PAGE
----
of the manor of Biggin and Tamworth, passed to Moore’s son, James
Bridger, and it was probably from him that Pain purchased the site for
his factory.

Thus in 1872 James Pain transferred the production of fireworks to the
new Eastfields site, which was to become known as The Albany
Firework Manufactory. His main office remained at 121 Walworth Road,
and he was soon to have another office at St Mary Axe in the City of
London, dealing with marine orders and exports. When bulk storage
became a problem, two hulks, the Emma and The Vectis, moored at
Gravesend, were acquired as magazines. James Pain’s reputation was
growing rapidly even before his removal to Mitcham. As early as August
1865 he had mounted a display of fireworks at Cowes for the Prince
and Princess of Wales, and his advertisements proudly proclaimed that
he was ‘Artist in Fireworks’ to the Royal Yacht Squadron and the Royal


Victoria Yacht Club. He was also attaining world-wide recognition,
and soon received many awards for his products, including first prizes
for ‘Best Coloured Fires’ and ‘Best Asteroid Rockets’ at the great
international firework competitions held at the Alexandra Palace in 1875
and 1877.6

By the 1880s the firm had offices not only in London and Liverpool,
but also in New York and Melbourne, where there were subsidiary
factories. In 1884 James Pain, who had pioneered the firework business
in the New World, gave his interests in America, including the factory
at Parkville, N.Y., to his eldest son, Henry John Pain. At first the firm
prospered, and James Pain and Sons’ fireworks were much in demand,
providing the pyrotechnic displays at many great events, including the
unveiling of Bartholdi’s Statue of Liberty in 1887 and the opening of
Brooklyn Bridge in 1883. All did not go well, however, and eventually
the business failed. Henry Pain returned to England bankrupt, and his
interests in the family business were bought out by his brothers.

Displays of Pain’s fireworks remained highly popular with Queen
Victoria and the Royal Family, and contracts were carried out by Royal
Command to provide displays at Sandringham when the majority of
Prince Albert Victor was celebrated, at Osborne on the occasion of the
marriage of Princess Beatrice, and at the Queen’s Golden Jubilee display
in Home Park, Windsor. For services at the marriage of Princess Amelia
d’Orléans at Lisbon, by command of the King of Portugal, James Pain
was created Knight of the Order of Christ by His Majesty. What was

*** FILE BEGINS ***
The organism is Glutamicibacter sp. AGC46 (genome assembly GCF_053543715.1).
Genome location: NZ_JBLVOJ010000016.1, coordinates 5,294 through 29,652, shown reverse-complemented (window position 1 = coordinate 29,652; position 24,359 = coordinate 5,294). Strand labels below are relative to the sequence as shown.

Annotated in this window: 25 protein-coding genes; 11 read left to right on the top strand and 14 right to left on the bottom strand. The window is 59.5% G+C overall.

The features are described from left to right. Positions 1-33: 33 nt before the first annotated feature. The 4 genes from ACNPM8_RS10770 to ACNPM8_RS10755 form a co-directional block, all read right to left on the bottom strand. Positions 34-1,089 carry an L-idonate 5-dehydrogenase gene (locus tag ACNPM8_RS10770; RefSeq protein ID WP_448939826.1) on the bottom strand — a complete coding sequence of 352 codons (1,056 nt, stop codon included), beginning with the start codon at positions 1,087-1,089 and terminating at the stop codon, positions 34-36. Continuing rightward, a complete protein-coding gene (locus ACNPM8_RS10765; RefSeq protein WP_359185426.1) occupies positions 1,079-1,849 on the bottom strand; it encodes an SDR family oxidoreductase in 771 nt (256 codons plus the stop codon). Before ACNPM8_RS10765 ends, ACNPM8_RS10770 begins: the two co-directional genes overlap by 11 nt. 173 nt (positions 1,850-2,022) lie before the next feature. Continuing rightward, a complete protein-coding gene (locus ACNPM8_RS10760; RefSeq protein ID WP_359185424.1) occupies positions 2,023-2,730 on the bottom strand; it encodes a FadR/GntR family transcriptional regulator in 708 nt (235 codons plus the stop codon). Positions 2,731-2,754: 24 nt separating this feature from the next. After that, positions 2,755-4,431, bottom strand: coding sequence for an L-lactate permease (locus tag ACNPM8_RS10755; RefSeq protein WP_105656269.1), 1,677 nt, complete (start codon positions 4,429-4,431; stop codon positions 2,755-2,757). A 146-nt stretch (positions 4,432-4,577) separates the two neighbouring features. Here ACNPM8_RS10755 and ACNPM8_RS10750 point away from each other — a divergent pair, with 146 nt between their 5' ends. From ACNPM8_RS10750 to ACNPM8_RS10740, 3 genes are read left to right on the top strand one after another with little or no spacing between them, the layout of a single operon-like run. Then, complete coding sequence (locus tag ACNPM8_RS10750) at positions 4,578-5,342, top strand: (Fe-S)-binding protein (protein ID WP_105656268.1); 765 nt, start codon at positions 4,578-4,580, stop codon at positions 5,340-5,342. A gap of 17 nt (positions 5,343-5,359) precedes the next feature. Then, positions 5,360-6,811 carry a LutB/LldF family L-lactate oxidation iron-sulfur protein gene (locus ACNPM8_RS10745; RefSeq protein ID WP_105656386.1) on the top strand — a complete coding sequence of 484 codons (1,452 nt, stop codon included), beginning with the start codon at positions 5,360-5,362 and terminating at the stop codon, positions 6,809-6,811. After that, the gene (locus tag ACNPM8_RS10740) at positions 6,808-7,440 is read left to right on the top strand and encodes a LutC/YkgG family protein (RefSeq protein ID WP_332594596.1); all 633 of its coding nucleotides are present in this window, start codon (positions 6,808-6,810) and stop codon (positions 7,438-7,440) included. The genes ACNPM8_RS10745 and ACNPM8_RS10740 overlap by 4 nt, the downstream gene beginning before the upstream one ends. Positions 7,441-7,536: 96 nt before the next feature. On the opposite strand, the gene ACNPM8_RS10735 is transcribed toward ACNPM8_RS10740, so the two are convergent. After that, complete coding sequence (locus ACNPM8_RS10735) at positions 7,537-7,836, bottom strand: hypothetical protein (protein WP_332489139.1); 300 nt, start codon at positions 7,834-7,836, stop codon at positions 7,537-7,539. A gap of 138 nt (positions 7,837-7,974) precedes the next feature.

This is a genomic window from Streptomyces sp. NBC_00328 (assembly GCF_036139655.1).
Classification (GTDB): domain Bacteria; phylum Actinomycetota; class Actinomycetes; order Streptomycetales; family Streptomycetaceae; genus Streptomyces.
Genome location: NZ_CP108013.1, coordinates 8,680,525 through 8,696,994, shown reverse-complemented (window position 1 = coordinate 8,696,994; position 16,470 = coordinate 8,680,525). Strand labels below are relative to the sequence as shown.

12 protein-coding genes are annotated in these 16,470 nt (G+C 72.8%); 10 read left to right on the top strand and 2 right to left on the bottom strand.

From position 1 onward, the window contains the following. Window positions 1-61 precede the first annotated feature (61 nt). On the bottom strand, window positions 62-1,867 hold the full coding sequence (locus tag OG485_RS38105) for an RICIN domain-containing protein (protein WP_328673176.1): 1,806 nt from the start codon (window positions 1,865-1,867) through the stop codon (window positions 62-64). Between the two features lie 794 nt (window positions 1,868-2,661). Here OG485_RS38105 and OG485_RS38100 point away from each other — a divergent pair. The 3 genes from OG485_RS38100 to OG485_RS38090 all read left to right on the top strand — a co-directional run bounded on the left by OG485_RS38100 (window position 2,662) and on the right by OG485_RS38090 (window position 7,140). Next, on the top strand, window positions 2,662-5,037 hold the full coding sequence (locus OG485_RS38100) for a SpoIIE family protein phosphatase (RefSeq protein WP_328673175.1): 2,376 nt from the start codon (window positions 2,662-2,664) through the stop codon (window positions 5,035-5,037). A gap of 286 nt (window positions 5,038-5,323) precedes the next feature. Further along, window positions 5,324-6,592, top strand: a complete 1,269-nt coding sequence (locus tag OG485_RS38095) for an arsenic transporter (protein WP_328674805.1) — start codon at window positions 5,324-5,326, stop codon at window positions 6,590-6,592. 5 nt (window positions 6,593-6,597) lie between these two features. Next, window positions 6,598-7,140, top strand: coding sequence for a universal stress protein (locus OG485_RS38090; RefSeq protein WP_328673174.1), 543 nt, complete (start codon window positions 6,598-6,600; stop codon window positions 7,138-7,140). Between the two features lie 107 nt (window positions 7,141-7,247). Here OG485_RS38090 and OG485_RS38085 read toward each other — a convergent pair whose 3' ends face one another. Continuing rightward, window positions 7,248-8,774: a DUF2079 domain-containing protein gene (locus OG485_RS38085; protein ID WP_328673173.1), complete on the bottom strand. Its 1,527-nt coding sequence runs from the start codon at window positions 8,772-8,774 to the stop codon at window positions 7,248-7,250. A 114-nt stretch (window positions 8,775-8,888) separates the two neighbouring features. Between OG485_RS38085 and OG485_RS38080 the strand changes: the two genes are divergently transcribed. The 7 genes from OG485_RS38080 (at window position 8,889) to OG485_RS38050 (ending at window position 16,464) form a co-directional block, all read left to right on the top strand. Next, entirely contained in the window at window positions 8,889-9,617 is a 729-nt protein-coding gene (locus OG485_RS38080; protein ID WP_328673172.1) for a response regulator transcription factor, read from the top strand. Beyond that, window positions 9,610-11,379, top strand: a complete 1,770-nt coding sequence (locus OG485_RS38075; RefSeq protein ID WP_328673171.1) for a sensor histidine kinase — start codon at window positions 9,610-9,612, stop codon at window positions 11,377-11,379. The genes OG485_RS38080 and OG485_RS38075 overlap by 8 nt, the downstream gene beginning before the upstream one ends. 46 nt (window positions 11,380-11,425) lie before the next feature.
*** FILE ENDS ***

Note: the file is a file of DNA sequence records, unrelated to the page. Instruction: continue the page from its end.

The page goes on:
undoubtedly the most prized accolade came in 1888, when James Pain
and Sons were awarded the Royal Warrant by Queen Victoria, and could
advertise with the Royal Coat of Arms.

In 1885 there occurred at the Mitcham factory an explosion and fire
which was to be long remembered by local people, not only for its
spectacular nature but also for the efficiency and enthusiasm shown by
the fire brigades of Mitcham (equipped with a new steam fire engine
barely 16 months previously) and the surrounding district in responding
to a major emergency. From accounts carried in the Croydon Guardian
and The Times7 it would appear that during the morning of Saturday 16
May, four men, Craig, Harrison, Randall and Temple were engaged in


‘No. 20 Danger Shed’ on the manufacture of ‘pourbillion’ [sic] (probably
‘tourbillion’ – a type of firework fitted with vanes or wings, which
rotated when lit and flew up into the air). Suddenly a firework being
prepared by Randall exploded and within a very few minutes the shed
was completely destroyed but, fortunately, not before the workmen had
escaped from the building. As a precaution against such occurrences
the factory sheds had been erected at a considerable distance apart, and
consequently the effects of the explosion were minimised. Nevertheless
the fire which followed the explosion was spread rapidly by flying
debris to other sheds which, on account of their construction and
combustible contents, quickly ignited. The force of the initial explosion
was felt over a mile away, and it was followed by further loud reports
as seven other sheds were completely destroyed. Mercifully casualties
were few. Some 20 men were at work around the premises that morning,
but the first explosion gave them sufficient warning to escape the
spreading fire. One man, James Eldgwood, was severely burned about
the face and hands and had to be removed to Guy’s Hospital, but George
Harrison, the only other man injured, was less seriously burned and
after treatment by Dr Clarke of Mitcham was able to return to his home
in Grove Road. As it happened, the women normally employed in the
sheds which were destroyed that morning were engaged on other
processes in the permanent buildings. The Mitcham Volunteer Brigade
was first on the scene, and strove to contain the situation until they
were joined by brigades from Tooting, Streatham, Croydon and Sutton,
summoned by telegraph. At one time it was feared the fire would spread
to the permanent buildings on the site, but the combined efforts of the
brigades brought the fire under control in a little under three hours, and
they were able to withdraw. James Pain and Sons were left with damage
estimated at about £500.

By the nature of the materials involved, and the human element (all
production at Pain’s was by hand) accidents were, unfortunately,
inevitable. In July 1896, for instance, there was an explosion which
resulted in the death of a 17-year-old firework maker, George Edward
Goodman,8 and in another fatal explosion early one June morning in
1902 two workers lost their lives, Joseph Craig, a foreman and an
experienced man of 60, and a 16-year-old boy, James King.9 Over the


years many more accidents were to occur, despite managerial
precautions and Home Office supervision.

James Charles Pain’s first wife, Mary Ann (née Craig), died in 1884
whilst they were still living at Walworth Road,1 but was buried in